The Hawkweed Prophecy – Irena Brignull

The Hawkweed Prophecy by Irena Brignull is the first in a series about two girls who have a strange connection. One lives in a coven in the woods with other witches, and no men. The other lives with her Dad and moves around a lot. It soon becomes clear that they move around so much because the girl, Poppy has problems settling in at school. Things seem to happen around her.

Poppy and Ember have been switched at birth. Poppy is living with her dad and moves a lot. Ember lives with her mother Charlock Hawkweed and the rest of the coven. The coven is led by her aunt Raven. There is a prophecy that one of the Hawkweed daughters will become Queen of the Witches and that means that it will either be Ember or her  cousin Sorrel.  Raven is determined that it will be her daughter, hence the reason that Poppy and Ember were swapped. Ember has little or no magical powers and there is no real possibility that she will ever be queen.

Poppy is on her 11th school and is struggling with the fact that her mum is in a mental hospital. Her mum is there because she has rejected Poppy and claims that she is not her daughter. Poppy is understandably struggling with this and doesn’t get on too well with her dad either; he is getting fed up with all the moving. Strange things happen when Poppy gets annoyed and most of the schools she has been in have asked her to leave.

One day the two girls meet in the woods by chance. They have no idea that they are connected but form an instant bond with each other. Poppy starts to talk about the outside world and Ember longs to be a part of it. Although she is not allowed the talk to ‘chaffs’ (non magical people) about the coven, she finds herself telling Poppy bits and pieces and lends her some of her books about spells. Poppy soon realises that there is more to their connection then either of them thought.

The other main character in the book is Leo, a boy who lives on the streets. Poppy meets and forms a connection with him and he helps her through some stuff with her cats. Leo has had a hard time and is living in fear of his stepdad and stepbrothers. Leo plays an important part in the lives of both the girls and, without giving too much away, will definitely make an appearance in the next book.

The book has some great elements in it; magic, jealousy, love and revenge. The strong female characters are refreshing to read about, and the idea of a load of ladies living in the woods making potions is kind of cool! As Poppy’s magic grows and she becomes more sure of her abilities she becomes a likeable person that we can identify with. Ember is a little too soft for my liking, but I think this might change later.

All in all a good book that you will enjoy and will keep you guessing. There are some violent elements to it but this is in context and the whole waiting to be queen thing will hopefully be fleshed out a bit more in the next  book, along with the East witches who turn in to big cats. Did I mention that there was people changing in to animals as well?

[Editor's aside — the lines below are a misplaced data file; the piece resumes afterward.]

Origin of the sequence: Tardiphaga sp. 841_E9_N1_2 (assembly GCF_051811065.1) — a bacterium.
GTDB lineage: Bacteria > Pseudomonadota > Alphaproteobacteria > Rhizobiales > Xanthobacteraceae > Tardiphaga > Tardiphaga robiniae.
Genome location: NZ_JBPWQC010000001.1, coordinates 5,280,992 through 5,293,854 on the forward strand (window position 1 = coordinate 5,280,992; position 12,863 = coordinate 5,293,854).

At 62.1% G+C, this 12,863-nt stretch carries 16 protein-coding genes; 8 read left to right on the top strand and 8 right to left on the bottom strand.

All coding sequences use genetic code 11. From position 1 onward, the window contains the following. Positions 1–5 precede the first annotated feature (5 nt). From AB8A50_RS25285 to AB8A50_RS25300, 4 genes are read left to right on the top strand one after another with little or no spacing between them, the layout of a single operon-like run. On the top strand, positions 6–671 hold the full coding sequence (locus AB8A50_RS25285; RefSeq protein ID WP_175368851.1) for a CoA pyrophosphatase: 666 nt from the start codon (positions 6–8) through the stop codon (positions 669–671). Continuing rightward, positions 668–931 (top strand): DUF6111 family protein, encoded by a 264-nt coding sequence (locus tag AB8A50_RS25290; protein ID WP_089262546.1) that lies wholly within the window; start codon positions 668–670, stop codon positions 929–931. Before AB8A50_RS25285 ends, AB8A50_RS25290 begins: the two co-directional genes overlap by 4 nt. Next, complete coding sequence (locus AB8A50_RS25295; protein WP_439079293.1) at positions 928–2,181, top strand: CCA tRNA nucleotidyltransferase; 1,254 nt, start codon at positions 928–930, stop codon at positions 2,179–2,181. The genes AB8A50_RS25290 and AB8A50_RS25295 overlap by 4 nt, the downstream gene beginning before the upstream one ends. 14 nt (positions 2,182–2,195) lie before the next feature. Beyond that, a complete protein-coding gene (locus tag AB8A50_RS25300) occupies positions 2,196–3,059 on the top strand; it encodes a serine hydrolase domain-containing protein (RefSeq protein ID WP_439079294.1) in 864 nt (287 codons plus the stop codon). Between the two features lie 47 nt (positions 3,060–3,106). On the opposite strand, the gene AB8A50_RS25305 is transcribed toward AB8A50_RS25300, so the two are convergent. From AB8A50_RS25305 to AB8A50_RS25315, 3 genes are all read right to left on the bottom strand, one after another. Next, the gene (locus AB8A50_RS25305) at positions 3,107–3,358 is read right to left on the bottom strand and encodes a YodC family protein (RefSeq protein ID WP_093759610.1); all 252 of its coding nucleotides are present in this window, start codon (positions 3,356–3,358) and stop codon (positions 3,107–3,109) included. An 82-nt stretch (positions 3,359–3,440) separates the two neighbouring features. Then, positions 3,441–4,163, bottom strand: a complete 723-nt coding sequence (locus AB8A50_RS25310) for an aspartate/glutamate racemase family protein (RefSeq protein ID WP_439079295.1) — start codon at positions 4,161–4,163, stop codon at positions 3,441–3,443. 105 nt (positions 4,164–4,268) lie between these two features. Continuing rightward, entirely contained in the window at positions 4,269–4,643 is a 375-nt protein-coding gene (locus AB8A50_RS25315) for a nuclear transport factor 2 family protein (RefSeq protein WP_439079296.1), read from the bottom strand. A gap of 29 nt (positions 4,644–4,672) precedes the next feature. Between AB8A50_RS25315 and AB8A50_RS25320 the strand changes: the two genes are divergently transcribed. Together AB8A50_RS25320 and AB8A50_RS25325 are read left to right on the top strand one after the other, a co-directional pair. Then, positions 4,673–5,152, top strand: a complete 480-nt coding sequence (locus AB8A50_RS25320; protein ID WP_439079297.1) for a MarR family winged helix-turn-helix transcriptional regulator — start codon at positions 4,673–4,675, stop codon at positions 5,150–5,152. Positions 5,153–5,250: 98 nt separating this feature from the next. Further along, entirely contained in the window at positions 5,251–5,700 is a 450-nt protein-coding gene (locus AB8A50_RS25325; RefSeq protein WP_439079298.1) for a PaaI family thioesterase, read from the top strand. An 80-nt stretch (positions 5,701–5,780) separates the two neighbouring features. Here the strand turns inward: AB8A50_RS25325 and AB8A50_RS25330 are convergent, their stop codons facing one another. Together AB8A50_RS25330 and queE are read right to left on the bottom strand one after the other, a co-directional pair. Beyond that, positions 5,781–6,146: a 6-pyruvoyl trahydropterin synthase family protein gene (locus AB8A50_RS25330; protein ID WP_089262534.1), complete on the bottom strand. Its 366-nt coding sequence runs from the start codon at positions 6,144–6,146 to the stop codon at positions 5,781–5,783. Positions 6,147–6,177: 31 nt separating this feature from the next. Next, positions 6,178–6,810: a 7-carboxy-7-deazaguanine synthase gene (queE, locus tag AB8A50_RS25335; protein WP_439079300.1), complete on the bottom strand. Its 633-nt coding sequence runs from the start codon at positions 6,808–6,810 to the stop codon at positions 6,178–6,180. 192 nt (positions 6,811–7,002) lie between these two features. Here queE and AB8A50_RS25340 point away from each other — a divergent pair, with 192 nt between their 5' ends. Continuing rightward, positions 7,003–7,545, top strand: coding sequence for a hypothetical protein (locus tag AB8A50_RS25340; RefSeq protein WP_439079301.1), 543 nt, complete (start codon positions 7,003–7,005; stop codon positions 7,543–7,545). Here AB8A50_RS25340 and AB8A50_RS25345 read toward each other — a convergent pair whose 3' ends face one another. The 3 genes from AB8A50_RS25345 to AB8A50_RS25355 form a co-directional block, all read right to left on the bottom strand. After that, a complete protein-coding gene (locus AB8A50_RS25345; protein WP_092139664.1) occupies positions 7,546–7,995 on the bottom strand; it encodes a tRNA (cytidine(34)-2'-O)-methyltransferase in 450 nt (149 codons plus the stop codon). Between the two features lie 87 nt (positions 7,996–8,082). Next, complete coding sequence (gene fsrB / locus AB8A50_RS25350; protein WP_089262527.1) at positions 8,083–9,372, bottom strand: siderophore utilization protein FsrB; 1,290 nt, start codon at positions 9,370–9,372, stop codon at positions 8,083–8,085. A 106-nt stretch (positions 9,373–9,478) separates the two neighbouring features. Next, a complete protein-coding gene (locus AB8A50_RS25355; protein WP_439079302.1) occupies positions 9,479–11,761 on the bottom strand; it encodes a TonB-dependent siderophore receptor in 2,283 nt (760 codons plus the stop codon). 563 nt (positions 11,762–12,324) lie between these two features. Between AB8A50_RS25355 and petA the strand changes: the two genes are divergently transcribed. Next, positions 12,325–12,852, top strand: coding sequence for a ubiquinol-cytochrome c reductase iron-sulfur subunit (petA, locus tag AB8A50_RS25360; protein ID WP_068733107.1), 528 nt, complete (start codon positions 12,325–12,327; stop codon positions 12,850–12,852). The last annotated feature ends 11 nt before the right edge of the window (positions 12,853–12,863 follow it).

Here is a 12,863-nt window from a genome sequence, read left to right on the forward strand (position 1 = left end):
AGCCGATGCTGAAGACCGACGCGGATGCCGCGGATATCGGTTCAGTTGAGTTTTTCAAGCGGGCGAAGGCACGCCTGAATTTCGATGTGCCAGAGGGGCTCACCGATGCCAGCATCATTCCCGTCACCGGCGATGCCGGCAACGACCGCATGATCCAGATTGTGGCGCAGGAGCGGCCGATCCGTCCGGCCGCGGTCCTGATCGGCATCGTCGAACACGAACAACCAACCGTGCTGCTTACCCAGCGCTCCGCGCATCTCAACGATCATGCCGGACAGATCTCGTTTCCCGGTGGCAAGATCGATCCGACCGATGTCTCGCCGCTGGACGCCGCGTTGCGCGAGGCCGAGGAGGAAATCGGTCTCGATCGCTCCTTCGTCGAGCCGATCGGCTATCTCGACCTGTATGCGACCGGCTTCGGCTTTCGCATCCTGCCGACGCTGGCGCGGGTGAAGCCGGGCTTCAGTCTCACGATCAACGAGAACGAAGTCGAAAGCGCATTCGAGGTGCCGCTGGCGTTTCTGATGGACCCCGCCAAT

Further reading: The Thirteen Treasures series by Michelle Harrison, Harry Potter (obviously!) The Red Queen by Victoria Aveyard – basically anything with magic in!

Hitler’s Daughter – Jackie French

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Some of you may have read this already but it was recommended to me by some year 8 girls so I thought I would give it a quick read. And quick it is, at 135 pages it’s very short.

The author of this book is Australian but it took me a while to realize that the  book is set in Australia! Anyway, it is. So, the main premise of the book is this; a bunch of kids who live out on farms get the bus to school together every day. One of them, Anna, is good at telling stories. Little Tracey (not to be confused with Big Tracey who lives down the road) was scared on her first day and Anna told her a story, they all realized that she was really good at it and got her to tell more. This one however, is different. The main narrator is a boy called Mark who lives with his parents on a farm. The weather seems to be permanently dreadful and they are all worried about flooding!

Anna tells the story of Heidi. Heidi is Hitler’s secret daughter. She is a secret because she has a strawberry birthmark on her face and a limp and is  not the perfect German daughter that Hitler wants. He still visits her sometimes though and she is looked after by Fraulein Gelber who does everything for her. She has never left the house that she lives in and has everything that she needs, even though there is a war on. She has only seen her father, or Duffi, a handful of times but she knows that he is her father and that he is important to Germany.   Duffi comes to see her one day and gives her a doll but she can sense that things are not going well. Fraulein Gelber and some other ladies that work in the house are starting to get bad news from the front about their family. The cook’s sister, who was disabled, has been taken away, Heidi is confused about Jewish people.

Towards the end of the war she is taken to another house in the country where she meets Frau Lieb. Fraulein Gelber is increasingly distracted by the loss of her family and so Heidi spends a lot of time with the farmer’s wife. This is an interesting bit as it gives you some insight into the way that the German people lived during the war. She doesn’t really have any contact with her father and but she starts to enjoy the simple life, adopting rabbits and getting involved with the farm.

Meanwhile back in the real world, Mark and his friends are anxious to learn more about Heidi. He asks his parents and his teachers various questions about whether children should just follow their parents blindly or whether they are to blame for their parents decisions. He gets increasingly caught up in Heidi’s world and is desperate to find out what happened. Anna seems more reluctant to tell this story, but it is more detailed than the others. Almost like it’s real.